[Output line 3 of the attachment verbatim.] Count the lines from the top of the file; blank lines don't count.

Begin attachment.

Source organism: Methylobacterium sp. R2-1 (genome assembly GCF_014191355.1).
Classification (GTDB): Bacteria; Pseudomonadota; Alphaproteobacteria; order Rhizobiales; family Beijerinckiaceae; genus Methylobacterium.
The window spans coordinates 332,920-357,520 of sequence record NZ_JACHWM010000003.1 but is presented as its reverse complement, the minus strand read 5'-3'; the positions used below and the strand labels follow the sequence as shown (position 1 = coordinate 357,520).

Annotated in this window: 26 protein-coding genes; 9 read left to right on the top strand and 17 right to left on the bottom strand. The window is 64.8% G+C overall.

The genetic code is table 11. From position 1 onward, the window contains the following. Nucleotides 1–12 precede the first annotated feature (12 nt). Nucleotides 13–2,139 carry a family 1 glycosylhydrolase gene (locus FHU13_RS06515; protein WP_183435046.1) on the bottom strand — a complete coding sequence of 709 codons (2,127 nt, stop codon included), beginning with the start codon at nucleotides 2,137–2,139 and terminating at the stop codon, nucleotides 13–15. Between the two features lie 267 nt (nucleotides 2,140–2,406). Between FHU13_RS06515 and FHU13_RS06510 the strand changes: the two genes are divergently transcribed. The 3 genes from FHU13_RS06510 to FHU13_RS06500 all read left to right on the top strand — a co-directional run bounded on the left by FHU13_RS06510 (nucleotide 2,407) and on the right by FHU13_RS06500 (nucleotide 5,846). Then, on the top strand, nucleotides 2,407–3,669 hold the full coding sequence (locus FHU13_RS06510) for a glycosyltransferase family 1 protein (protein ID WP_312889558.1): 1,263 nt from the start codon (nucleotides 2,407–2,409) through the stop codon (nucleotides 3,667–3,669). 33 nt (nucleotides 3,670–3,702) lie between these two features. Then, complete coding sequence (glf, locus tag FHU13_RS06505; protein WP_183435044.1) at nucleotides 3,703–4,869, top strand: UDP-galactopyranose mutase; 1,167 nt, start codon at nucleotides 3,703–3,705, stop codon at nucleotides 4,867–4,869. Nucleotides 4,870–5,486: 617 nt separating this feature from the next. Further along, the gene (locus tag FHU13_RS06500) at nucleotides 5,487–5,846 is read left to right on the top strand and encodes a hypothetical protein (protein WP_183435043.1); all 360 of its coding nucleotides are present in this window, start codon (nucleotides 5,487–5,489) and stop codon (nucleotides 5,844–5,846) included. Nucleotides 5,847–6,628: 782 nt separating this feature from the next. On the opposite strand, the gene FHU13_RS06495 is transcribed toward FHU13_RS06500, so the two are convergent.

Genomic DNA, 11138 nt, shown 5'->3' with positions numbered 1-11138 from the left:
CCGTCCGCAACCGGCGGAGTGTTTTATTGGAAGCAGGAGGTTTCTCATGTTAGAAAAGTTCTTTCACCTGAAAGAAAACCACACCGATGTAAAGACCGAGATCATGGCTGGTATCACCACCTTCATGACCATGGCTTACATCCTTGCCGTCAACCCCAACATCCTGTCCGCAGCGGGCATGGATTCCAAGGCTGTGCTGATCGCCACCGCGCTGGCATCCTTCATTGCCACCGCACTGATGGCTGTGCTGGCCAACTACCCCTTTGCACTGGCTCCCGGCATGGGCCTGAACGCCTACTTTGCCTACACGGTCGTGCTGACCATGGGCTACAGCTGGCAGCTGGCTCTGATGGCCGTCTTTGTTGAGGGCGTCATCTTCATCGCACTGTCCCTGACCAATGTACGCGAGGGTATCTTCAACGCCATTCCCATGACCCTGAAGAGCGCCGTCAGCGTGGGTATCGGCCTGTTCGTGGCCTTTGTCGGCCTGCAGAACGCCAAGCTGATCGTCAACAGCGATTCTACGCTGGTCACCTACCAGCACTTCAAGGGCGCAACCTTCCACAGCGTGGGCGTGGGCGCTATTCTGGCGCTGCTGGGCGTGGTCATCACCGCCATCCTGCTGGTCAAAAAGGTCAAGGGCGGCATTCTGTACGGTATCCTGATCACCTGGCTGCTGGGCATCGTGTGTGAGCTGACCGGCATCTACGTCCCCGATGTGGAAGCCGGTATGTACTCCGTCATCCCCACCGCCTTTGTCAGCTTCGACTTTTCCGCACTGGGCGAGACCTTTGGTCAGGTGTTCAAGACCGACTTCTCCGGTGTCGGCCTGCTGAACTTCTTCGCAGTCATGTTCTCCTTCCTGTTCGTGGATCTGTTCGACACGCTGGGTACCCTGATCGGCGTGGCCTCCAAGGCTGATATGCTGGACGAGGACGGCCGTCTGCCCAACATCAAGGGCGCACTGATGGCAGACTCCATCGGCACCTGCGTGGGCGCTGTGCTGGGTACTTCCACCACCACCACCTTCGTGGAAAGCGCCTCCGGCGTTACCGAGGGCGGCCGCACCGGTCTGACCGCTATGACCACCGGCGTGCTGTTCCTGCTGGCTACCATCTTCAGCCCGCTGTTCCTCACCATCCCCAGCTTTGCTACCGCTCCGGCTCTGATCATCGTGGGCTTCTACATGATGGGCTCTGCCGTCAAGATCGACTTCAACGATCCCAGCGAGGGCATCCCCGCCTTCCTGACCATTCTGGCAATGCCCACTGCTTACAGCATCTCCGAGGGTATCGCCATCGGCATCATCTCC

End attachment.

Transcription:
The window spans coordinates 332,920-357,520 of sequence record NZ_JACHWM010000003.1 but is presented as its reverse complement, the minus strand read 5'-3'; the positions used below and the strand labels follow the sequence as shown (position 1 = coordinate 357,520).